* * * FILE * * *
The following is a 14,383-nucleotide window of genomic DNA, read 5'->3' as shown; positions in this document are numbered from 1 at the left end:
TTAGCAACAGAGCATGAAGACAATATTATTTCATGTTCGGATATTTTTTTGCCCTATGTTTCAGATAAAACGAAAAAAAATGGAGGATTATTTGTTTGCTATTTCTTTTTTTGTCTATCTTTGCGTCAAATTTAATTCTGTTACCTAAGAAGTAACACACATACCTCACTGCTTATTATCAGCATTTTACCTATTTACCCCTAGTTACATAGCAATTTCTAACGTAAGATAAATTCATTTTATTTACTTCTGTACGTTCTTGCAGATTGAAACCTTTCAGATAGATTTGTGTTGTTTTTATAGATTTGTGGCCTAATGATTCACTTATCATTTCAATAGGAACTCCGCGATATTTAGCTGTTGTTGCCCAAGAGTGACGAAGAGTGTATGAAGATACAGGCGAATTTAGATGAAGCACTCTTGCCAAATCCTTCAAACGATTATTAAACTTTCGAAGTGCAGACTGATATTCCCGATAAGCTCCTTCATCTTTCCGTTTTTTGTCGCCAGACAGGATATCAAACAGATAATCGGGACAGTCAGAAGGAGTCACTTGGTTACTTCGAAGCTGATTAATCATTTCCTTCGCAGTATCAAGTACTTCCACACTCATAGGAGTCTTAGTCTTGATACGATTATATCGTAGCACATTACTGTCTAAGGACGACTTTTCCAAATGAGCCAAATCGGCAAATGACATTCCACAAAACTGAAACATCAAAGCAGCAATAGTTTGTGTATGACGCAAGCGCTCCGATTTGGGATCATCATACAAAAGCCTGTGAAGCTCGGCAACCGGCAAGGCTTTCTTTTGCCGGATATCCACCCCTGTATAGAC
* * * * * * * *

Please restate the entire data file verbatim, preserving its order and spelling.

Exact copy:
The following is a 14,383-nucleotide window of genomic DNA, read 5'->3' as shown; positions in this document are numbered from 1 at the left end:
TTAGCAACAGAGCATGAAGACAATATTATTTCATGTTCGGATATTTTTTTGCCCTATGTTTCAGATAAAACGAAAAAAAATGGAGGATTATTTGTTTGCTATTTCTTTTTTTGTCTATCTTTGCGTCAAATTTAATTCTGTTACCTAAGAAGTAACACACATACCTCACTGCTTATTATCAGCATTTTACCTATTTACCCCTAGTTACATAGCAATTTCTAACGTAAGATAAATTCATTTTATTTACTTCTGTACGTTCTTGCAGATTGAAACCTTTCAGATAGATTTGTGTTGTTTTTATAGATTTGTGGCCTAATGATTCACTTATCATTTCAATAGGAACTCCGCGATATTTAGCTGTTGTTGCCCAAGAGTGACGAAGAGTGTATGAAGATACAGGCGAATTTAGATGAAGCACTCTTGCCAAATCCTTCAAACGATTATTAAACTTTCGAAGTGCAGACTGATATTCCCGATAAGCTCCTTCATCTTTCCGTTTTTTGTCGCCAGACAGGATATCAAACAGATAATCGGGACAGTCAGAAGGAGTCACTTGGTTACTTCGAAGCTGATTAATCATTTCCTTCGCAGTATCAAGTACTTCCACACTCATAGGAGTCTTAGTCTTGATACGATTATATCGTAGCACATTACTGTCTAAGGACGACTTTTCCAAATGAGCCAAATCGGCAAATGACATTCCACAAAACTGAAACATCAAAGCAGCAATAGTTTGTGTATGACGCAAGCGCTCCGATTTGGGATCATCATACAAAAGCCTGTGAAGCTCGGCAACCGGCAAGGCTTTCTTTTGCCGGATATCCACCCCTGTATAGAC